Love the tweaks to damage and the lower massive damage threshold. Makes the game "gritty" but still preserves the "heroic" quality of HP (as opposed to systems that track damage on a scale). Likewise capping HP at 10 HD.

Love that bonus skill points from Int can be spent on any skill. One small tweak but it solves so many problems.

Love Fate Points.

Love the magic system. Very flavorfull, mechanically solid and easy to expand on.

Love the multiclassing rules. A bonus for single classing instead of a penalty for multiclassing. Brilliant!

Like the concept of combat manuvers but wish there were more of them, espically for low level characters.

Like Reputation but the current system is klunky.

Like the races, very flavorfull, but the conditional bonuses can be a pain to figure out. Don't think I would change this though.

And beyond the mechanics I absoluetly love the high production values that the line has mantained (first edition typos notwithstanding). The quality of the research and writting and the respect for the source material (while still willing to dip into pastiche now and then) is exceptional.

Later.
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Postby argo » Thu Dec 07, 2006 1:16 am

Mongoose Gar wrote: Sneak Attack will probably have its dice size changed based on context - you get D8s when stabbing someone who is surprised, D6s for attacking a blinded foe, D4s when you've just got someone flanked etc.
Boo on this. IME sneak attack is balanced by the fact that thieves have a glass jaw. Deadly assasins who go down easy in a stand up fight.

Soldiers will probably get some sort of organisational power letting them rally other classes into a formation.
Wow... wish I'd thought of that.
I'm contemplating giving each style of Sorcery its own unique defensive ability. Hypnotism would get a terror check effect, Prestiwhatsit gets a "send everyone around me flying" and so forth. Basically, move away from the 'all sorcerers are walking bombs' situation we have currently.
Sounds delicious
This would probably be in addition to a stricter rule on when a Defensive Blast can be used.
I just hope that by "stricter rules" you do not mean "only when the GM tells you its OK to use DB" which is something that has often been suggested on the boards .

I'm looking forward to 2nd edition! Later.
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... except in Califorina.


Remember: guns don't kill people, monkeys with guns kill people! /^o^;
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Postby Lord Jolly the Scribe » Thu Dec 07, 2006 4:30 am

So much love in one place.

And so many great ideas too.

Also, lots of anit-DnDers. i like.

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Postby jadrax » Thu Dec 07, 2006 10:29 am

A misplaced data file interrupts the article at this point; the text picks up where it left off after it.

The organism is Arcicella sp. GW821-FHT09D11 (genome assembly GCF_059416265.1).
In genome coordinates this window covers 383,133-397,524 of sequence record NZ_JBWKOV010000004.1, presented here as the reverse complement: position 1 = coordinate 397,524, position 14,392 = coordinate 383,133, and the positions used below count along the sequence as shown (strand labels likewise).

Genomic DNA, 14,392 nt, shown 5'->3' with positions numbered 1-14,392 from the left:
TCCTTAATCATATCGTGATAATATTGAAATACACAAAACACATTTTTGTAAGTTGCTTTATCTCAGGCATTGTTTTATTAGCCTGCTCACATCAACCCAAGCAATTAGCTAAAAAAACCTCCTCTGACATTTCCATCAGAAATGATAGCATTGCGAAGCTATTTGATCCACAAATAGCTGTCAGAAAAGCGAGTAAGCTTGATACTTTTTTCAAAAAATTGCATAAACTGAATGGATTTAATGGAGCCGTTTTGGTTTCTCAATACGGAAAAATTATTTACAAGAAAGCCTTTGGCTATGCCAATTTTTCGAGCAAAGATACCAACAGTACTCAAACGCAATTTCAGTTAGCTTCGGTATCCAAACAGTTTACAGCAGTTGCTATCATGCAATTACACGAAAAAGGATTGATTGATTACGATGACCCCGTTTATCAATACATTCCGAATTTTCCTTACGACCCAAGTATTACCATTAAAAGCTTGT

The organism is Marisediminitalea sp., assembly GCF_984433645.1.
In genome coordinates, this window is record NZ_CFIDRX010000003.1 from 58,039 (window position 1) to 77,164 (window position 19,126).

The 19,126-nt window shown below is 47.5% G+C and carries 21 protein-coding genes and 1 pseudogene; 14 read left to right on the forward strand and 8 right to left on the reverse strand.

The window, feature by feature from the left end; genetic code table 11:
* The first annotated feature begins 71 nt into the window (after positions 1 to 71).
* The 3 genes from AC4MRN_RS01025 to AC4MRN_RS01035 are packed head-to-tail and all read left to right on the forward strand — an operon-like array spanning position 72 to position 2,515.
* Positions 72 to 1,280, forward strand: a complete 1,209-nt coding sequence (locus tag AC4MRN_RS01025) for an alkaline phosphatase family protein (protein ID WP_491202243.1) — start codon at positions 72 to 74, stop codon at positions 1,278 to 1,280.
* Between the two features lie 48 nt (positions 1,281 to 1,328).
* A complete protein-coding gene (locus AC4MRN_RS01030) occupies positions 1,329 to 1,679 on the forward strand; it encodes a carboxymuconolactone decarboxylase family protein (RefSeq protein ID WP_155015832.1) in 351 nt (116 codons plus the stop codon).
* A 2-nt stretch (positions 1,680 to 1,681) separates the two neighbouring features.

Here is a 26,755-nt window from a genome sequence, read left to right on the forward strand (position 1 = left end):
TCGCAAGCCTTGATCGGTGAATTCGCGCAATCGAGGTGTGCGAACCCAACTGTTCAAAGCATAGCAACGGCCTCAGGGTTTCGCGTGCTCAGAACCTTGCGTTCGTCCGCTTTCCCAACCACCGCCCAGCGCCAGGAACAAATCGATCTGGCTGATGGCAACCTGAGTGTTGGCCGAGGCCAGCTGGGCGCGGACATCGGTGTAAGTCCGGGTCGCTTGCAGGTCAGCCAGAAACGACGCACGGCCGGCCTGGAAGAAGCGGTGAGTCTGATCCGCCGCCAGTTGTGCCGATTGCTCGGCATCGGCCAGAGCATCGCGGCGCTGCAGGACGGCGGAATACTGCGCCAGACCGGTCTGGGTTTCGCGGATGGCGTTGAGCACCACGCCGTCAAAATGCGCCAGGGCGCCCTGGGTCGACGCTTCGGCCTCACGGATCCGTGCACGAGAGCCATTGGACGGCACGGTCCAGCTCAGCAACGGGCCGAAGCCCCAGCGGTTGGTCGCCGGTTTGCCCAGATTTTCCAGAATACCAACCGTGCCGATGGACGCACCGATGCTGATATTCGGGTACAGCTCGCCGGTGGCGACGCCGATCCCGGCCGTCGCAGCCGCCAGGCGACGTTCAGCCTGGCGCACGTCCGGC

Mongoose Gar wrote: Skill merging (Spot+Listen into Notice, Hide+Move Silently into Stealth etc) is a possibility, but it's not a certainty. It was an obvious move for Babylon 5, but a higher level of detail probably suits Conan better. We shall see.
I really think those skills are better of merged, certainly it works fantastically in Lone Wolf.
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Postby Majestic7 » Thu Dec 07, 2006 1:14 pm

I'm fan of REH, so the thing I like most is the world in itself. It has been converted well in to a game. I'm not fan of d20, so it is a praise in itself to the game that I've bought it even though it uses d20 as a base for its system.

What comes to the game mechanics, I like especially:
- Massive damage, keeps characters mortal even on high levels.
- Multiple attackers rule, helps angry mobs to bring down high level characters
- Armor giving DR instead of making the person harder to hit
- Corruption and the general flavor of sorcery, though it needs a bit tweaking here and there

I certainly hope Mongoose will try to keep the system as simple as possible. Adding different dice for different kinds of sneak attack sounds like a bad direction, better keep things as simple as possible. Combat rounds should be fast both IRL and in the game world.
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Postby slaughterj » Thu Dec 07, 2006 3:07 pm

sbarrie wrote:
Reputation will be simplified a bit.
This too. I've pretty much just played Reputation by ear. The current version has crunchy bits in all the wrong spots.
Yep, you have to have a lot for it to even come into play, especially as PCs tend to travel around a lot and the penalty that incurs on its effectiveness. As it stands now, I keep track of the amount for my PCs, but have yet to use it.
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Postby Ichabod » Sun Dec 10, 2006 5:27 am

Funny, my views aren't that different.

D&D spawned its own fantasy genre. But, it does a crummy job simulating any prior genres - high fantasy, sword and sorcery, et al. Can never shake the feeling when playing D&D that it's just a game.